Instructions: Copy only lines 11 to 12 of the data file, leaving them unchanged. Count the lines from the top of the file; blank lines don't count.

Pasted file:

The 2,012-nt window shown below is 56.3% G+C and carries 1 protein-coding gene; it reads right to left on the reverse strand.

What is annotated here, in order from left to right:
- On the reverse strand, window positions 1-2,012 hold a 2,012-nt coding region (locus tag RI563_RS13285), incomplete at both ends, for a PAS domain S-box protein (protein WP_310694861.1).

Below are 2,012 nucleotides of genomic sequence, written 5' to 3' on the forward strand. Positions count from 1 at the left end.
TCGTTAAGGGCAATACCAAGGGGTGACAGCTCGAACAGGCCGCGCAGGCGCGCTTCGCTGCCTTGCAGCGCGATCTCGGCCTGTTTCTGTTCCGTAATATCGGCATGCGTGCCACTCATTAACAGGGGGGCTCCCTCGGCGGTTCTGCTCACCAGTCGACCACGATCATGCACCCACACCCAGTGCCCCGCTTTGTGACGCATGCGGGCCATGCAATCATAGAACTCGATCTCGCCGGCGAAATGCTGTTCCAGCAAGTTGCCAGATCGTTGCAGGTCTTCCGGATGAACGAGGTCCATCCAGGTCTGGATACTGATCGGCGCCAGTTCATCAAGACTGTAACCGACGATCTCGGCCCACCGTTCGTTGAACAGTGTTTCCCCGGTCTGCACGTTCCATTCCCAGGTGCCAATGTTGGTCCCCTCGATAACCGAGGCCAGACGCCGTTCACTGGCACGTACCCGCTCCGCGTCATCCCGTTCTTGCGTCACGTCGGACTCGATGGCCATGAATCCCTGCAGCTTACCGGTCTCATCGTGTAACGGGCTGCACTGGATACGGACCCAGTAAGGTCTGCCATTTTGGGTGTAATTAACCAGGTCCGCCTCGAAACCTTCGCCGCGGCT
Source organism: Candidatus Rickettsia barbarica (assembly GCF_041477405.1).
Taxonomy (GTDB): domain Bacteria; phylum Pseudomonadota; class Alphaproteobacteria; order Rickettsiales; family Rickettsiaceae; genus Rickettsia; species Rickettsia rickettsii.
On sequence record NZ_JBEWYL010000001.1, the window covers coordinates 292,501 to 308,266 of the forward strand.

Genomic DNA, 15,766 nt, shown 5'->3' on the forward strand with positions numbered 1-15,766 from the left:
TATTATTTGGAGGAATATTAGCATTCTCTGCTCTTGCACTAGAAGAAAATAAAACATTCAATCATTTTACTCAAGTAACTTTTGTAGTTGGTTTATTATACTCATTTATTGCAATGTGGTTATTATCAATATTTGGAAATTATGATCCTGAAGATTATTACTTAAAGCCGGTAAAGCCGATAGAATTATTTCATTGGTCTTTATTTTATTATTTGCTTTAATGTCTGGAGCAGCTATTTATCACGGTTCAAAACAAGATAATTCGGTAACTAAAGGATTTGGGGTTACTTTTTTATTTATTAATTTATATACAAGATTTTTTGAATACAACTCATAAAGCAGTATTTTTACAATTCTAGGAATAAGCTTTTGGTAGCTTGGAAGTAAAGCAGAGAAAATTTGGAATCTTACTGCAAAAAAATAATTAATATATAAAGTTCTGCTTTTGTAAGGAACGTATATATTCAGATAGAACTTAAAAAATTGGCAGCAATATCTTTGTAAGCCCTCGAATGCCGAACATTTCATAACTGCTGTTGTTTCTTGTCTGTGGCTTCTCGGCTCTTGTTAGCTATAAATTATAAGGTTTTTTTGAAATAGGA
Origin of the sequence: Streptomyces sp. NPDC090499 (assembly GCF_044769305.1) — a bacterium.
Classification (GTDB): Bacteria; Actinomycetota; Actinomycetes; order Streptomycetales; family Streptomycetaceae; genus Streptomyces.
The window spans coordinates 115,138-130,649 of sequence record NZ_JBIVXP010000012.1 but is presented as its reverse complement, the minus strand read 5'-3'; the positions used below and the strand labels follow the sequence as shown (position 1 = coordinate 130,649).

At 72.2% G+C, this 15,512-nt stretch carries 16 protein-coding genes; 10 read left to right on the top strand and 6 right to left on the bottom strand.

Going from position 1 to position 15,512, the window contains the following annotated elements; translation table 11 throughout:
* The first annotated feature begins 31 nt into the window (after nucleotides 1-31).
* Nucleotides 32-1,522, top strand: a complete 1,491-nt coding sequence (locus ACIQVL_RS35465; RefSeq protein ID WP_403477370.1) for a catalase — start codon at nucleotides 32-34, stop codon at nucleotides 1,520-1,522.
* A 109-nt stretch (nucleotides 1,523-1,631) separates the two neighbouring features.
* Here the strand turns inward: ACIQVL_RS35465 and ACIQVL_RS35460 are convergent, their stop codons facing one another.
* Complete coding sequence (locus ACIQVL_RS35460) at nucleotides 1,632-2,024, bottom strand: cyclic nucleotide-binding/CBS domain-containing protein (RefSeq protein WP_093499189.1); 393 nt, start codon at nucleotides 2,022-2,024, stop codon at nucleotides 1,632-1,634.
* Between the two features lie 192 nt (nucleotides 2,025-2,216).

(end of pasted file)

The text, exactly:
Origin of the sequence: Streptomyces sp. NPDC090499 (assembly GCF_044769305.1) — a bacterium.
Classification (GTDB): Bacteria; Actinomycetota; Actinomycetes; order Streptomycetales; family Streptomycetaceae; genus Streptomyces.